One of the most visible signs of a failing business is a talent exodus. We’ve seen it at Yahoo, Twitter, HP, Blackberry and a host of other embattled companies. But attrition among top performers is not just a harbinger of pending disaster; it can also be an early sign of dysfunctional leadership.
Rising stars who really push the envelope, and their careers, are usually the first to notice that their herculean efforts are neither being rewarded nor benefitting the company as they should. Since they’re on a fast track to the top, they’re the first to jump ship.
The unfortunate result is that mediocre employees are left behind, accelerating the company’s deterioration and ultimate demise. I’ve seen it happen time and again in companies big and small, but after the first time, I learned my lesson.
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I was once an up-and-comer myself -- a promising young engineer at a technology giant that had become overly bureaucratic under a dysfunctional chairman and CEO duo that, left unchecked, would eventually have run the age-old company into the ground.
One day Hal, a friend and coworker, told me he was quitting. I was floored. Hal was one of the best, a real talent. I wasn’t as surprised that he was leaving as I was that the company was letting him go. When I asked him about it, Hal said they wouldn’t promote him fast enough, so he was going somewhere that would.
That hit me hard. Like Hal, I had been identified as a candidate for management. If the company’s bureaucratic HR processes were holding him back, they would hold me back too. That’s exactly what happened. The following year, I was out the door, vowing never to let incompetent bosses stand between me and the top.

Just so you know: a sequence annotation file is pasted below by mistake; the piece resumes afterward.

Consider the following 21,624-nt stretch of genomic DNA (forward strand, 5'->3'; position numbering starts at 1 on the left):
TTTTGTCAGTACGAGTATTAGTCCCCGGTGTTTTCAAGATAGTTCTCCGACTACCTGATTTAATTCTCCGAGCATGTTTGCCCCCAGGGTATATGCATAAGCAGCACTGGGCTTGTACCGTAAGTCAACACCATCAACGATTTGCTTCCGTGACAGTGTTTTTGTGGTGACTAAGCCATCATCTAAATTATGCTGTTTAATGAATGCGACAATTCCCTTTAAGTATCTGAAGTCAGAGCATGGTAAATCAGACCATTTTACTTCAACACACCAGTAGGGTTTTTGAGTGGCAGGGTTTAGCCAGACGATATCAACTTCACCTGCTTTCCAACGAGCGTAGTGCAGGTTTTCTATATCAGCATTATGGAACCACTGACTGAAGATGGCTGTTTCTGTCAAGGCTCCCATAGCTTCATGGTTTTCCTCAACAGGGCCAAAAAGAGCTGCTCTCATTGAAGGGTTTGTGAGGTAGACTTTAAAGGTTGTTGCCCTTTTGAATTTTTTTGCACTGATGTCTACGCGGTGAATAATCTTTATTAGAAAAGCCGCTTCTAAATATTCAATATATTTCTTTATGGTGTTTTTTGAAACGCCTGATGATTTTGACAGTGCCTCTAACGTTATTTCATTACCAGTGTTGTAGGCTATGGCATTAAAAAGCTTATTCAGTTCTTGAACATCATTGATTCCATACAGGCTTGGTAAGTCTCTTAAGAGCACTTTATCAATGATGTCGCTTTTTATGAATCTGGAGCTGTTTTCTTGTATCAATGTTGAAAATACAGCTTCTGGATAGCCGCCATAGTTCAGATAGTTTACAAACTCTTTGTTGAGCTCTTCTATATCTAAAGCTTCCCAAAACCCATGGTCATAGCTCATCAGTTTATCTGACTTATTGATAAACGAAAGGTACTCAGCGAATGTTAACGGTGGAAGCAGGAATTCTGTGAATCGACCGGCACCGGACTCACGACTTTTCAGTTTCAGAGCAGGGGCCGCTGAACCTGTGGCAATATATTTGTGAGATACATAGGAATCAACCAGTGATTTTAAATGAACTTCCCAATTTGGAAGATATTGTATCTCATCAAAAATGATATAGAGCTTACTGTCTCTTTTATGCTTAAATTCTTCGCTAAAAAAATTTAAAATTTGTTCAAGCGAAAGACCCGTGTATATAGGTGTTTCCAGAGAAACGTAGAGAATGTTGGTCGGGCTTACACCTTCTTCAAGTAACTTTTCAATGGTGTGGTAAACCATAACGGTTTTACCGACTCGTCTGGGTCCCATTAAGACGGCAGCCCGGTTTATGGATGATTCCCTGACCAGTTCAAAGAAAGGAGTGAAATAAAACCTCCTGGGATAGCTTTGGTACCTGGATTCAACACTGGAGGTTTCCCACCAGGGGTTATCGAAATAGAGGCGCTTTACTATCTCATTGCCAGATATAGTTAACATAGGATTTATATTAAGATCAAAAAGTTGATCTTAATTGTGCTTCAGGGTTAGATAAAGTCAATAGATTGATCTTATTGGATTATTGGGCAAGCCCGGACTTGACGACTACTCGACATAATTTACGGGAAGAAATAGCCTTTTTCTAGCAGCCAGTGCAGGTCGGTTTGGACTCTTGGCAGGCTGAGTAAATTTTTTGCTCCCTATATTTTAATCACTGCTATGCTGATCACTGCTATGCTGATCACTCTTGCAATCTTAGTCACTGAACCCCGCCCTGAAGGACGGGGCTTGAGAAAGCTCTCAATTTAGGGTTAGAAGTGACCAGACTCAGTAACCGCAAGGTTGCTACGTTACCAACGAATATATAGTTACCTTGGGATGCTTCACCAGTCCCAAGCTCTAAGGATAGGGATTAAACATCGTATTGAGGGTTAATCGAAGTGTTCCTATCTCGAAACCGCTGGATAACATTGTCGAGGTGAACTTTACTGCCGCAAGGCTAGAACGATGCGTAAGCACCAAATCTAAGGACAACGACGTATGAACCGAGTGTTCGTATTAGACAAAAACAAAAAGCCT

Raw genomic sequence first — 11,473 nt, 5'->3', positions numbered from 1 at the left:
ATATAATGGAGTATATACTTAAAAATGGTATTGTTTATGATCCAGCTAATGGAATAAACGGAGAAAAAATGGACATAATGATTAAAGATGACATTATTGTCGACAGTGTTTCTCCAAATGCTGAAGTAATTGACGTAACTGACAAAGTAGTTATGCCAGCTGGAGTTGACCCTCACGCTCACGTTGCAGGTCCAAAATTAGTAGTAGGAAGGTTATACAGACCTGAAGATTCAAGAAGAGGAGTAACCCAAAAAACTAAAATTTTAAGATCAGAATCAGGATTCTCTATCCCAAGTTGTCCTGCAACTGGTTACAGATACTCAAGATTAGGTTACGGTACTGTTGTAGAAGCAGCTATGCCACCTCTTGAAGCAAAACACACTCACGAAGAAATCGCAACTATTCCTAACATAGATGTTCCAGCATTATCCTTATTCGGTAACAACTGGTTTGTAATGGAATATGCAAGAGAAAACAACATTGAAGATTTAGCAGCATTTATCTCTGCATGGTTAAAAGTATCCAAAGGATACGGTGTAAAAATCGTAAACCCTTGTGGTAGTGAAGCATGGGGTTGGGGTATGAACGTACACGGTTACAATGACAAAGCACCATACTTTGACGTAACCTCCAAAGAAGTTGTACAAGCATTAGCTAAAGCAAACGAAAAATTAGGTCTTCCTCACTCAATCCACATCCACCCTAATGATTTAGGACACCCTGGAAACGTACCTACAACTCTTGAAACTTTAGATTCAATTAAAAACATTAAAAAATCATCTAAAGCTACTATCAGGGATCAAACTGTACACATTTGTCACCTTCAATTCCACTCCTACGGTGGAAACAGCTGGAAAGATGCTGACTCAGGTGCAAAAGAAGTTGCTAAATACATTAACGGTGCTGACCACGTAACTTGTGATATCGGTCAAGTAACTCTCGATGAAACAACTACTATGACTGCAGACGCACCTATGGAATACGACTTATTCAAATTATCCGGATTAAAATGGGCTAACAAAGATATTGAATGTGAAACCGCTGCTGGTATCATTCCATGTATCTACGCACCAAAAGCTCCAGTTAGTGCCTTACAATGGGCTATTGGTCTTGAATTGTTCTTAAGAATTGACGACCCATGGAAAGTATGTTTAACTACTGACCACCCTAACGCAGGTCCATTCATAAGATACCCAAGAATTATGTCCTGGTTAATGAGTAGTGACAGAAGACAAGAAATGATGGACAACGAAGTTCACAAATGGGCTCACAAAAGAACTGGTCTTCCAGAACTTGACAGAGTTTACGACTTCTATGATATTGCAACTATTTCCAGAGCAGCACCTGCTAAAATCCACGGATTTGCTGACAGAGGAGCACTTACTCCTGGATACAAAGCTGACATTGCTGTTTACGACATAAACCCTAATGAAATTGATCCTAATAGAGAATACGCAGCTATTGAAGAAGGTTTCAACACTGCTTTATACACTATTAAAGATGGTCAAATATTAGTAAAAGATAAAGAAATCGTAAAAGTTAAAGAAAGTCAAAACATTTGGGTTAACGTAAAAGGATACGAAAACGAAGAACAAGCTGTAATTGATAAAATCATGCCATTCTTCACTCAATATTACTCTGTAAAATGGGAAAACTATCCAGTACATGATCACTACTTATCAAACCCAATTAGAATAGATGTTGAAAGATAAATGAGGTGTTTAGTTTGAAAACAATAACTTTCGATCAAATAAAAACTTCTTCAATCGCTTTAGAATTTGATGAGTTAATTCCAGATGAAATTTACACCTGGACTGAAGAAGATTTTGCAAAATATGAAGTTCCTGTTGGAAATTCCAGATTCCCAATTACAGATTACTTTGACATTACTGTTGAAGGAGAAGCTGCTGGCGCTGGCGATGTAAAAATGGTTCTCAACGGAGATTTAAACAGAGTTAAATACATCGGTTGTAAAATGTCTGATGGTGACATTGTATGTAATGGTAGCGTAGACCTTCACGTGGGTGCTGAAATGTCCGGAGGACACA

Jumping around from company to company was sort of frowned upon back-in-the-day, but I didn’t care. I made risky bets on high-flying startups and took flyers on high-growth tech companies. I never jumped the gun before the writing was on the wall, with one exception we’ll get to in a minute.
That methodology paid off big-time. Less than a decade after leaving that first company, I was the marketing VP at a mid-sized public company with an IPO under my belt and a bright future ahead of me. Thirteen years ago, I co-founded a Silicon Valley-based management consulting firm and that’s where I’ve been ever since.
Today, ruling your own destiny and making every opportunity count is the norm for career-minded individuals, as it should be. But there are some lessons I learned along the way that I’m sure will enhance your journey, as they did mine.
Think of every job as a business.
Jobs are like product businesses. When a product is hot, you want to maximize profit margins and return-on-investment. But before it goes south, you want to make sure you’ve got the next one ready in the pipeline. Think of companies you work for the same way. Before it was popular, I was always networking and interviewing.
Be professional about it.
The most important asset you have is your reputation. Remember, it’s always in your and your company’s best interest to give it your all and do great work while you’re there. And be discrete. No boss ever had a clue that I was leaving until I was ready to go on good terms. And there was never a drop-off in performance, either.
Don’t let mistakes get you down.
I once got antsy and left a sweet SVP position to be CEO of an ill-fated startup. I wouldn’t trade the experience for anything, but I left too soon and it cost me seven figures when the former company went public. I think my wife’s still a little PO'ed, but I made peace with it years ago. You’re going to make some bad calls; it comes with the territory. Learn from them and don’t make them twice.
Beware the Peter Principle.
Remember why you groom your own career in the first place: so you’re never the victim of an incompetent boss or a dysfunctional company. Becoming incompetent yourself would be the ultimate irony. Don’t succumb to the Peter Principle.
The best way to keep your career moving forward on your own terms is to be self-aware, know your limitations, and don’t be your own worst enemy. Come to think of it, those are good words to live by.